Prior to the Civil Partnership Act 2004 the law created a wholly unfair inequality in inheritance laws between different and same sex couples. The only way to ensure that your partner would receive anything from your estate was to make a Will specifically including them. No matter how committed, long standing and ‘marriage-like’ your relationship, failure to do so would mean that they would receive absolutely nothing. Now, with the passing of the 2004 Act, Civil Partnerships can be entered into which have the same standing as marriage in the eyes of the law. Civil partners are protected where there is no Will because they benefit under the ‘intestacy rules’ which apply in these situations. But where does the law leave couples who chose not to enter into a civil partnership?
Estimates of the homosexual population in the UK have varied considerably over the past number of years. A treasury assessment before the enactment of the Civil Partnership Act placed the percentage at about 6%, while the Office of National Statistics (ONS) estimated at the end of 2010 that this figure was closer to 1.5%. With an estimated total UK population of sixty million this puts the figure somewhere between 726,000 and 1.5 million. Add to this the ONS’ latest statistics, published at the end of 2010, of the total number of civil partnerships formed since the Act came into force of 46,622 and it is clear that many same sex couples are choosing not to formalise their relationships.
It is always preferential for a Will to be made, whatever your personal circumstances. It is the only opportunity available to you to make your wishes clear. This applies equally to same and different sex partners. Making a Will also offers an opportunity to consider your inheritance tax (IHT) position. Civil partners have the benefit of inheritance tax laws which make transfers between them on death exempt from IHT. However, for those who are not in a civil partnership, there are ways in which a Will can be structured so that the maximum use of available exemptions and allowances can be used. In many cases this can be so effective as to completely extinguish any liability to tax.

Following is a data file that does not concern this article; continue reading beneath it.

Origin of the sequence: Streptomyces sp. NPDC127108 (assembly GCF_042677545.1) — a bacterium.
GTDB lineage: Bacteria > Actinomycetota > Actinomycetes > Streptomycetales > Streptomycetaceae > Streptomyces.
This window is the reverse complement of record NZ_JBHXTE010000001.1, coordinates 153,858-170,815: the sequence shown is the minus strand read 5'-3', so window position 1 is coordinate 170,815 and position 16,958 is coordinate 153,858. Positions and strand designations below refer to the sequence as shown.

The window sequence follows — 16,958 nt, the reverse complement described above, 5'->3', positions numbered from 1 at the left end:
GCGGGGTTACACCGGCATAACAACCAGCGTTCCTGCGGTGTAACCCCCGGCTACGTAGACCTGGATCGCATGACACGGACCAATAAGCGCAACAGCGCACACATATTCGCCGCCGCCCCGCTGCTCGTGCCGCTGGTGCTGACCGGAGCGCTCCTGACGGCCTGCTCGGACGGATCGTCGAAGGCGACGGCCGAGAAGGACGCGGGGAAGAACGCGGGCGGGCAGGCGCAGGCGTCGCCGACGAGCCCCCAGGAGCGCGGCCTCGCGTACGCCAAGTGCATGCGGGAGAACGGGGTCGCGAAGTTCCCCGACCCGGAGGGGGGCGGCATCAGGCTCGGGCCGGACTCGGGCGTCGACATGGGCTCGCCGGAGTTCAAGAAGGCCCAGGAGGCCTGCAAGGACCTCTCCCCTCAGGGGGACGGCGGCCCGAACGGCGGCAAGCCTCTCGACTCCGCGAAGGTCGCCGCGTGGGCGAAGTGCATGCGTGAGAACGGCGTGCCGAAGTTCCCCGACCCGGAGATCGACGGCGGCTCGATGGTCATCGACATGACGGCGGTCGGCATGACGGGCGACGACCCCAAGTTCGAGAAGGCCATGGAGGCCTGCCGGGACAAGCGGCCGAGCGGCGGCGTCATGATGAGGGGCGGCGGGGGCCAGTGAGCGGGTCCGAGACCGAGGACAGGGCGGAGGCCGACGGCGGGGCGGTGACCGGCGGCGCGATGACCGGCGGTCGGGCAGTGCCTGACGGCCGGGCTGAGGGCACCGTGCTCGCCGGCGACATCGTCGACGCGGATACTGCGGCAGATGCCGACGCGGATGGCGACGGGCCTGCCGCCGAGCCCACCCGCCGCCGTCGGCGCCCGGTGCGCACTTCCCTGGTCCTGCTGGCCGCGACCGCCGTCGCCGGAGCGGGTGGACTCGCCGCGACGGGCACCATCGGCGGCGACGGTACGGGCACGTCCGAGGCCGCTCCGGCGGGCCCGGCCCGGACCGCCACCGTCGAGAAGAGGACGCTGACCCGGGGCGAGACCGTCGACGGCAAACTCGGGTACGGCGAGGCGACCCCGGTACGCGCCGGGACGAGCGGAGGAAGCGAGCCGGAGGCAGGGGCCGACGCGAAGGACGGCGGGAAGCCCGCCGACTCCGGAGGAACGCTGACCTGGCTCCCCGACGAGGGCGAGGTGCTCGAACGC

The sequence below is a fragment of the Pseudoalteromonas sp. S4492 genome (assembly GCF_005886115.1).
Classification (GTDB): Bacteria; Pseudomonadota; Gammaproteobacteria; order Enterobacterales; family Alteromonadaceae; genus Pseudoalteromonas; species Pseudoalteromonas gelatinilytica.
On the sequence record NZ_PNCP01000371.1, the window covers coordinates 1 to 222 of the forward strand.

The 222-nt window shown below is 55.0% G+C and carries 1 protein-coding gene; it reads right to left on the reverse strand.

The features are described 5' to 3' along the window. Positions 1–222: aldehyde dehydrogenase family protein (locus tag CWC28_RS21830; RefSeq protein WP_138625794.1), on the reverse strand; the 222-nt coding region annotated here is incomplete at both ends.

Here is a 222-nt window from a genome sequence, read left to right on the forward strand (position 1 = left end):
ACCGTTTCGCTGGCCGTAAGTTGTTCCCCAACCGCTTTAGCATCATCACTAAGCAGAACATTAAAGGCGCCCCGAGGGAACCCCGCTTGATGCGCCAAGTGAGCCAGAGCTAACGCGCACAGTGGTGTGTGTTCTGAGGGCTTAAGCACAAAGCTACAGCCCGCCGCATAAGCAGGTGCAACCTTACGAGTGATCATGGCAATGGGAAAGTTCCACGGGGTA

Sadly, many will find this out all too late, often upon the death of a partner who has not made a Will and amid the realisation that they will receive nothing. In this situation it is still possible for a claim to be made on the estate for provision. The Inheritance (Provision for Family and Dependants) Act 1975 allows certain classes of people to claim against an estate where reasonable provision ought to have been made for them. Prior to the Civil Partnership Act the relevant classes were (a) married spouses, (b)former spouses and (ba) those who during the period of two years prior to the date of death were living ‘as husband and wife’.
Initially the law did not recognise same sex couples in any category. Despite the apparent gender specific terminology, over time and following a number of significant cases in this area same sex relationships were recognised under the last of these headings. Now the Civil Partnership Act has specifically amended the law so that the survivor of a same sex relationship can bring a claim, either as a civil partner under section (a) and (b) or, where no civil partnership has taken place, under section (ba).
In order for a relationship to qualify under section (ba) many factors will be considered. In particular, the period lived together in the same household, the intimacy and commitment of the relationship and how it was presented to/viewed by the outside world. The court will look to award reasonable financial provision for the survivor to maintain themselves in a manner suitable to the circumstances. Critically, for the disappointed civil partner or former civil partner the provision is more generous in comparison and does not rely on a requirement for maintenance.
For those couples who do not wish to formalise their relationship by a civil partnership the Inheritance (Provision for Family and Dependants) Act offers some relief should the survivor find themselves with nothing under the intestacy provisions. However, claiming against an estate is not an easy process. There is a time limit within which claims can be made and proper advice must be sought and what constitutes reasonable provision will be decided by the court or settled by negotiation between the parties. It is therefore by no means a substitute for making provision in a Will but it can be a welcome lifeline.
Civil partners, much the same as married couples, are clearly in a privileged position as far as the law is concerned, as compared with co-habiting couples. Civil partnership, like marriage, is not for everyone and it could be argued that the law does not go far enough in protecting the many committed and long standing relationships not legally formalised. However, as things stand couples in this position have no choice but to take the initiative themselves to protect their partner by making sure they each have a Will in place, or face the prospect of a legal challenge upon first death.
If you require any advice in circumstances such as these, then our specialist team of contested probate and trust lawyers, headed up by Association of Contentious Trust and Probate Specialists (ACTAPS) Associate Member Amanda Smallcombe, will be able to assist. Call now on 01206 217395 to speak to Amanda or one of her team.